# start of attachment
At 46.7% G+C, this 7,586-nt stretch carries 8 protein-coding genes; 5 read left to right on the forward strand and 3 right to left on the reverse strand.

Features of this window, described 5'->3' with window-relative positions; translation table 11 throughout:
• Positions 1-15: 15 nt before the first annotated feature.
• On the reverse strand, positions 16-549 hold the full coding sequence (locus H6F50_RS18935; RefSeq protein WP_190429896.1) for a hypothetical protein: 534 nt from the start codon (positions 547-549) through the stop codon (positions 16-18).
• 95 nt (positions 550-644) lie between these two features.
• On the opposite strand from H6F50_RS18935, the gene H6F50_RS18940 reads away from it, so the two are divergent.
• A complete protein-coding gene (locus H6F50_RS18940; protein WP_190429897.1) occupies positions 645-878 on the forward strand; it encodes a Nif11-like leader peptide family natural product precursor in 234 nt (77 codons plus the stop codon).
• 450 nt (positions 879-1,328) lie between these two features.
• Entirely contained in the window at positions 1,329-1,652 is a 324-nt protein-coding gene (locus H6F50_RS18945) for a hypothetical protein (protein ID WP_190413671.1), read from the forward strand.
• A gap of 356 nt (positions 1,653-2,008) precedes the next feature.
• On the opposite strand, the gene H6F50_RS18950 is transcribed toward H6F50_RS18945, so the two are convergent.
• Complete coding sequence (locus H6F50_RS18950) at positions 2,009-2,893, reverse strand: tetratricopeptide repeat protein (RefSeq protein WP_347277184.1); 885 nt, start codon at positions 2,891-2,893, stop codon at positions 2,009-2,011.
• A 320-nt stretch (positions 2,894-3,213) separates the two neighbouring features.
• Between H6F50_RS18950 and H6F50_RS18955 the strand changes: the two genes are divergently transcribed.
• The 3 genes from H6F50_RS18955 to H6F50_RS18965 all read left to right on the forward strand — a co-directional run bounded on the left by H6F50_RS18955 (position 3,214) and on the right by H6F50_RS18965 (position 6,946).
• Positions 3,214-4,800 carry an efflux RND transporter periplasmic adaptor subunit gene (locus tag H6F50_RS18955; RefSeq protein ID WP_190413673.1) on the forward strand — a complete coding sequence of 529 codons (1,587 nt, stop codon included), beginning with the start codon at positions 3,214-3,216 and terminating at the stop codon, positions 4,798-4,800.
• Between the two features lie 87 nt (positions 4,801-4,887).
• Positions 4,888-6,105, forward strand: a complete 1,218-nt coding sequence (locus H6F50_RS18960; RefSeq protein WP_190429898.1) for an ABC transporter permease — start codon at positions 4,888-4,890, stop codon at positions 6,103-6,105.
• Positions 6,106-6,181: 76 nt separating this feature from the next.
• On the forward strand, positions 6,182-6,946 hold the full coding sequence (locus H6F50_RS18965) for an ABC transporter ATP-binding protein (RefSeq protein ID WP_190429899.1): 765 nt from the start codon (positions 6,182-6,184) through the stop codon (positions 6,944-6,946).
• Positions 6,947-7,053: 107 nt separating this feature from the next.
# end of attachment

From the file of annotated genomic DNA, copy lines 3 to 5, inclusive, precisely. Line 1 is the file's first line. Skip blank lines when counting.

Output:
• Positions 1-15: 15 nt before the first annotated feature.
• On the reverse strand, positions 16-549 hold the full coding sequence (locus H6F50_RS18935; RefSeq protein WP_190429896.1) for a hypothetical protein: 534 nt from the start codon (positions 547-549) through the stop codon (positions 16-18).
• 95 nt (positions 550-644) lie between these two features.